Learning XSLT a hands-on introduction to XSLT and Xpath

Learning XSLT: A Hands-On Introduction to XSLT and XPath
By 作者:Michael Fitzgerald
pages 页数: 370 pages
Publisher Finelybook 出版社: O'Reilly Media; 1 edition (Nov. 24 2003)
Language 语言: English
ISBN-10 书号:0596003277
ISBN-13 书号:9780596003272
The Book Description robot was collected from Amazon and arranged by Finelybook
Product description
"I think this book is very well put together and succeeds in making what could be a very tedious subject relatively interesting. I am sure that anyone starting to work with XSLT will find it most helpful but you will need to get Xalan going as well as downloads the examples." - John Collins, news@UK, March
Excerpt. © Reprinted by permission. All rights reserved.
Chapter 2 - Building New Documents with XSLT
In the first chapter of this book, you got acquainted with the basics of how XSLT works. This chapter will take you a few steps further by showing you how to add text and markup to your result tree with XSLT templates.

First, you’ll add literal text to your output. Then you’ll work with literal result elements, that is, elements that are represented literally in templates. You’ll also learn how to add content with the text, element, attribute, attribute-set, comment, and processing-instruction elements. In addition, you’ll get your first encounter with attribute value templates, which provide a way to define templates inside attribute values.

Outputting Text
You can put plain, literal text into an XSLT template, and it will be written to a result tree when the template containing the text is processed. You saw this work in the very first example in the book (msg.xsl in Chapter 1). I’ll go into more detail about adding literal text in this section.

Look at the single-element document text.xml in examples/ch02 (this directory is where all example files mentioned in this chapter can be found):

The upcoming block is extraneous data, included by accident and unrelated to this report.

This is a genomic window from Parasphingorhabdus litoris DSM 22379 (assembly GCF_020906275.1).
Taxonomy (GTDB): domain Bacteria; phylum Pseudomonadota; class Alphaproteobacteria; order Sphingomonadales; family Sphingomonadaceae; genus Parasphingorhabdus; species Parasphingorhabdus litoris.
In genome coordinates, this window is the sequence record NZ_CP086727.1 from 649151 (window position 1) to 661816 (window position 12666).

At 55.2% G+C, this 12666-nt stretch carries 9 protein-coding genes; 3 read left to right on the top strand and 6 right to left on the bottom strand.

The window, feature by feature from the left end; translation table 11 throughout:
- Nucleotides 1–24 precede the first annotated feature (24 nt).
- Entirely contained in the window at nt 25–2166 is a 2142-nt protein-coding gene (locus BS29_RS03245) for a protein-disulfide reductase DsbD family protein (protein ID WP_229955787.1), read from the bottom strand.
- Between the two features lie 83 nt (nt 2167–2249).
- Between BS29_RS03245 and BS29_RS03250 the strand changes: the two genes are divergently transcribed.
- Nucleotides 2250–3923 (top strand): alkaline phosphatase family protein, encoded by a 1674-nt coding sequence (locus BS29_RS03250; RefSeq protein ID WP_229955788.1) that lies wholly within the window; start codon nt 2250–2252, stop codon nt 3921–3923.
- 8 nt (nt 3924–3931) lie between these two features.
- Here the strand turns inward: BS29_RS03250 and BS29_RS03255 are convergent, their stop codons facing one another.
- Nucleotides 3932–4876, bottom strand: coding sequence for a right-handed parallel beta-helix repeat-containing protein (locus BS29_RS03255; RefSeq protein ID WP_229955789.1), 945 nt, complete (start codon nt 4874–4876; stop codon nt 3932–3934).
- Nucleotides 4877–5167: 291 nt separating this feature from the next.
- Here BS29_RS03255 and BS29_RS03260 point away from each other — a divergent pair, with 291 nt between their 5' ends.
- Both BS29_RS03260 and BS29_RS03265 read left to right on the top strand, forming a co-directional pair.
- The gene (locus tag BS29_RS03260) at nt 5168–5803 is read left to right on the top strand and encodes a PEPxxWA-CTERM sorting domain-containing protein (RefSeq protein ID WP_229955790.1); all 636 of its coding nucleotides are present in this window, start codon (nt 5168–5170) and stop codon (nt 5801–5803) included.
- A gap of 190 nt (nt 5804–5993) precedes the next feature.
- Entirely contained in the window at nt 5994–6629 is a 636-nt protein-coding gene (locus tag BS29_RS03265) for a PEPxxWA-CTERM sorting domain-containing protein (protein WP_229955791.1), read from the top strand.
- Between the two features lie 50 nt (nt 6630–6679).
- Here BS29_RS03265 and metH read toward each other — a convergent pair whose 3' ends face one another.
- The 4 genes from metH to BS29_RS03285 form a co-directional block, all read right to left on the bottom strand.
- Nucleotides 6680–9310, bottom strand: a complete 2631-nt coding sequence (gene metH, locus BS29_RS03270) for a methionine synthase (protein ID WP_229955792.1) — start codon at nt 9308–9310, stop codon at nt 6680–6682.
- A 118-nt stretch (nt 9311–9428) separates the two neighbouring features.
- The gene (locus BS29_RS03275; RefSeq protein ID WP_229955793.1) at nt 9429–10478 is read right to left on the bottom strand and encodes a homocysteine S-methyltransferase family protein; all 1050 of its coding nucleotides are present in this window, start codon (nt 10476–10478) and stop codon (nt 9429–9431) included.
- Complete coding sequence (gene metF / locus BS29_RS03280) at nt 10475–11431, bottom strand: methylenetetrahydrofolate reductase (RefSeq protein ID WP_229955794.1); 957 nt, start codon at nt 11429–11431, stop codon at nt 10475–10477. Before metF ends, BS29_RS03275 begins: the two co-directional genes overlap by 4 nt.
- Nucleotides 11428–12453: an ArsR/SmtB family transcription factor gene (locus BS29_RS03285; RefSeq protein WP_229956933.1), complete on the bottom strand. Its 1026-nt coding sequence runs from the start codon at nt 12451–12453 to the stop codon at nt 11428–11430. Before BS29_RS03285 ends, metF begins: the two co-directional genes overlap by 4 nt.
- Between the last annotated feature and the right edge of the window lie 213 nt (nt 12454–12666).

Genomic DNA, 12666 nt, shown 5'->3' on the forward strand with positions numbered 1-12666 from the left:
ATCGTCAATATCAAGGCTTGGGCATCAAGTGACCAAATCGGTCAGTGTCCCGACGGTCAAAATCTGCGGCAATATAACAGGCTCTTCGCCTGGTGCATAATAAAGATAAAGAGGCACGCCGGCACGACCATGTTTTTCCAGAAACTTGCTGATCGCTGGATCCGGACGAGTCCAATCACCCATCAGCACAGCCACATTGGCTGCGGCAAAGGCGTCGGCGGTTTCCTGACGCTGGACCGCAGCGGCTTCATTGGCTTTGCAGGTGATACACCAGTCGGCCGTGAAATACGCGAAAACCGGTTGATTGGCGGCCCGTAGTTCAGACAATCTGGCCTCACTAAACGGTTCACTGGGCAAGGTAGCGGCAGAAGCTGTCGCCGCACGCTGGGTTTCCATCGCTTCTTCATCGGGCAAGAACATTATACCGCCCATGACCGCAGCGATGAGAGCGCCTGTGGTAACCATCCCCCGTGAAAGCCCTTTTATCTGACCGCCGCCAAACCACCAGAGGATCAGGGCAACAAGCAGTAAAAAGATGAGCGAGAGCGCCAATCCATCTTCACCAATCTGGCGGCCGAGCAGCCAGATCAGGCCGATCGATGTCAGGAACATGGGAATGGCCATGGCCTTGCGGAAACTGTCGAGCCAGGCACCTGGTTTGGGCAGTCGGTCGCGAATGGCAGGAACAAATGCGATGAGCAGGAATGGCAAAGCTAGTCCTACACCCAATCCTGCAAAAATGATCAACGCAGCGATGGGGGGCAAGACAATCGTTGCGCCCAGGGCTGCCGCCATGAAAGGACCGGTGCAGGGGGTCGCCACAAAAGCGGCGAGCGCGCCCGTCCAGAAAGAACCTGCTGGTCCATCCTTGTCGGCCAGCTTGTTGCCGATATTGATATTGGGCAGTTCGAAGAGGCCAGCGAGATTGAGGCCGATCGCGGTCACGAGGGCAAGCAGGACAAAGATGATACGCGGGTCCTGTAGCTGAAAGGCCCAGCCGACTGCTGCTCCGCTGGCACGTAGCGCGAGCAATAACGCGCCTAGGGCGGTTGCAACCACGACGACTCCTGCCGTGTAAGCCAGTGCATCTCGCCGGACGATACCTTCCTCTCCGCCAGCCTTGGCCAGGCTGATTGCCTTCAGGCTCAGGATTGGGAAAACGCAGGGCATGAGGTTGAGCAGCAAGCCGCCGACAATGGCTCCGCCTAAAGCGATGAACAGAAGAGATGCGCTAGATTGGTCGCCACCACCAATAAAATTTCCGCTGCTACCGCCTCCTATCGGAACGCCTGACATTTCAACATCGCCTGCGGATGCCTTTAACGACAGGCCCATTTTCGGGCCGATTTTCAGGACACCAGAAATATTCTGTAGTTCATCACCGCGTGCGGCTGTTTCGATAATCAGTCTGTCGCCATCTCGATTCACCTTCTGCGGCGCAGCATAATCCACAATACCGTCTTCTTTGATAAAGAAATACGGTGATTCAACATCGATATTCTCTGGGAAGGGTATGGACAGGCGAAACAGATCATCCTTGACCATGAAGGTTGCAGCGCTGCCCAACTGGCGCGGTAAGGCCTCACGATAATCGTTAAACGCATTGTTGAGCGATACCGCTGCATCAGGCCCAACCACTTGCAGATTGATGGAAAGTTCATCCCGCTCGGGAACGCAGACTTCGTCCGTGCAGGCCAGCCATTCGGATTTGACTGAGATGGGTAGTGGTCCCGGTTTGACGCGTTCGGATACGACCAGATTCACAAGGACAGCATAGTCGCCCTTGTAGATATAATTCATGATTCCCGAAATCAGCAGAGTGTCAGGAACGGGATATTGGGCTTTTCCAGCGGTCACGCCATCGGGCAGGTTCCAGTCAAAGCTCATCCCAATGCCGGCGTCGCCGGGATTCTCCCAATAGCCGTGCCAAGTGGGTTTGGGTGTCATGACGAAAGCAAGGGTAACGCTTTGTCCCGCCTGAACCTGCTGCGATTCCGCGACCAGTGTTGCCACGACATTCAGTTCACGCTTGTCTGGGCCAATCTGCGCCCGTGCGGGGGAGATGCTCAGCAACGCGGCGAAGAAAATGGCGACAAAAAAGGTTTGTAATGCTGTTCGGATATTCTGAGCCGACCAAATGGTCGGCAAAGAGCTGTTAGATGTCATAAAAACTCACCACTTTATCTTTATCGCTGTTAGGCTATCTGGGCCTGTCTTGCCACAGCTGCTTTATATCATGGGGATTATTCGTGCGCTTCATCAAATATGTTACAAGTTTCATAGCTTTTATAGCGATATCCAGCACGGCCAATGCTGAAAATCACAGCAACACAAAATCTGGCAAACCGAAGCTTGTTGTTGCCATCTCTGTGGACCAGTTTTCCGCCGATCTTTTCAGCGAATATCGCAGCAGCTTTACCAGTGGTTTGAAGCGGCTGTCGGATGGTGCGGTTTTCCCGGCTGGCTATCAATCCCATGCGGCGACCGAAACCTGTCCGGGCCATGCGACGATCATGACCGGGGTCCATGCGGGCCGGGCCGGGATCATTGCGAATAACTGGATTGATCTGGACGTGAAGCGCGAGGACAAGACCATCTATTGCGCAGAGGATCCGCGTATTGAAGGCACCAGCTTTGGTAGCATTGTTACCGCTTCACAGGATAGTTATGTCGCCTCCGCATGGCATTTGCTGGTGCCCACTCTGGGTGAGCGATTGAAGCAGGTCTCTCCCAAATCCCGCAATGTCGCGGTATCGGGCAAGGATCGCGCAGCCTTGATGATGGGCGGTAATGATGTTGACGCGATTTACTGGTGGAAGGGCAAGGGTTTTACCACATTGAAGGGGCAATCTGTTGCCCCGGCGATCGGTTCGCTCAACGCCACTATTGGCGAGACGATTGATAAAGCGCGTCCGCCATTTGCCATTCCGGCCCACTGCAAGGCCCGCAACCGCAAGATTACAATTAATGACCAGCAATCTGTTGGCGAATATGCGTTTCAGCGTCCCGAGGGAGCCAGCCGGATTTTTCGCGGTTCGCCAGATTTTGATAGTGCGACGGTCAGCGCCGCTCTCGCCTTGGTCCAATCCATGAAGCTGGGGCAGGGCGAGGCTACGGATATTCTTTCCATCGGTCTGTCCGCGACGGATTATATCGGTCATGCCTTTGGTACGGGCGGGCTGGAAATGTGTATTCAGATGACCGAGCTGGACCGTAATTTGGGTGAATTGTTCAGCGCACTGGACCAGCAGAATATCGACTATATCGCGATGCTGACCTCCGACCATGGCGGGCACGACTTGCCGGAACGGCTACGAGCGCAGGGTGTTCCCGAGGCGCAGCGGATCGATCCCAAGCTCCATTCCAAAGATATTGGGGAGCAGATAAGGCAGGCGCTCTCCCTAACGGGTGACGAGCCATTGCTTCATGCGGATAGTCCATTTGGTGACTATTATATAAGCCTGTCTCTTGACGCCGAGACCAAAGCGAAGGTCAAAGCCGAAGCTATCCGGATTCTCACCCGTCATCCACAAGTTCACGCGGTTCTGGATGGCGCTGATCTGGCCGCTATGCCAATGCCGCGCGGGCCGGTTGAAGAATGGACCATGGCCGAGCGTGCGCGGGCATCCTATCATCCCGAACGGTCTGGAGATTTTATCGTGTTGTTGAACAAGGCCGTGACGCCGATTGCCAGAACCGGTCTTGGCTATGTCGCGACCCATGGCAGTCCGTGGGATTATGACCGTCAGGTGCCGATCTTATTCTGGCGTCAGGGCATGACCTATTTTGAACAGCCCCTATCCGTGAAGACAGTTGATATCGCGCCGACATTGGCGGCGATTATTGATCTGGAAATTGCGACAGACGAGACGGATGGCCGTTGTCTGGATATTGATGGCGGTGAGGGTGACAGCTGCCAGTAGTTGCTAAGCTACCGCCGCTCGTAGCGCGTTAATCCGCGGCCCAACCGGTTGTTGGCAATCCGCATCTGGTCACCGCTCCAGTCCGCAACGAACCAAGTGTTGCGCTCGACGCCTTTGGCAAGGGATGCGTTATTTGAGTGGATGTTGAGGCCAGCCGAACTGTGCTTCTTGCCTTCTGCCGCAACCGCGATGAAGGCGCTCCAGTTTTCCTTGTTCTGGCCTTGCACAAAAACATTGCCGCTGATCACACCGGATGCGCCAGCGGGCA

You can easily add text to your output.

With text.xml in mind, consider the stylesheet txt.xsl:


When applied to text.xml, here is what generally happens, although the actual order of events may vary internally in a processor:

1. The template rule in txt.xsl matches the root node (/), the beginning point of the source document.
2. The implicit, built-in template for elements then matches message.
3. The text "Message: " (including one space) is written to the result tree.
4. apply-templates processes the text child node of a message using the built-in template for text.
5. The built-in template for text picks up the text node "You can easily add text to your output."
6. The output is serialized.

Apply txt.xsl to text.xml using Xalan:
xalan text.xml txt.xsl

This gives you the following output:
Message: You can easily add text to your output.

The txt.xsl stylesheet writes the little tidbit of literal text, "Message: ", from its template onto the output, and also grabs some text out of text.xml, and then ultimately puts them together in the result tree. You can do the same thing with the XSLT instruction element text.

Using the text Element
Instead of literal text, you can use XSLT’s text instruction element to write text to a result tree. Instruction elements, you’ll remember, are elements that are legal only inside templates. Using the text element gives you more control over result text than literal text can.

The template rule in lf.xsl contains some literal text, including whitespace:


When you apply lf.xsl to text.xml with Xalan like this:

xalan text.xml lf.xsl

the whitespace—a linefeed and some space—is preserved in the result:

You can easily add text to your output.

The XSLT processor sees the whitespace in the stylesheet as literal text and outputs it as such. The XSLT instruction element text allows you to take control over the whitespace that appears in your template.

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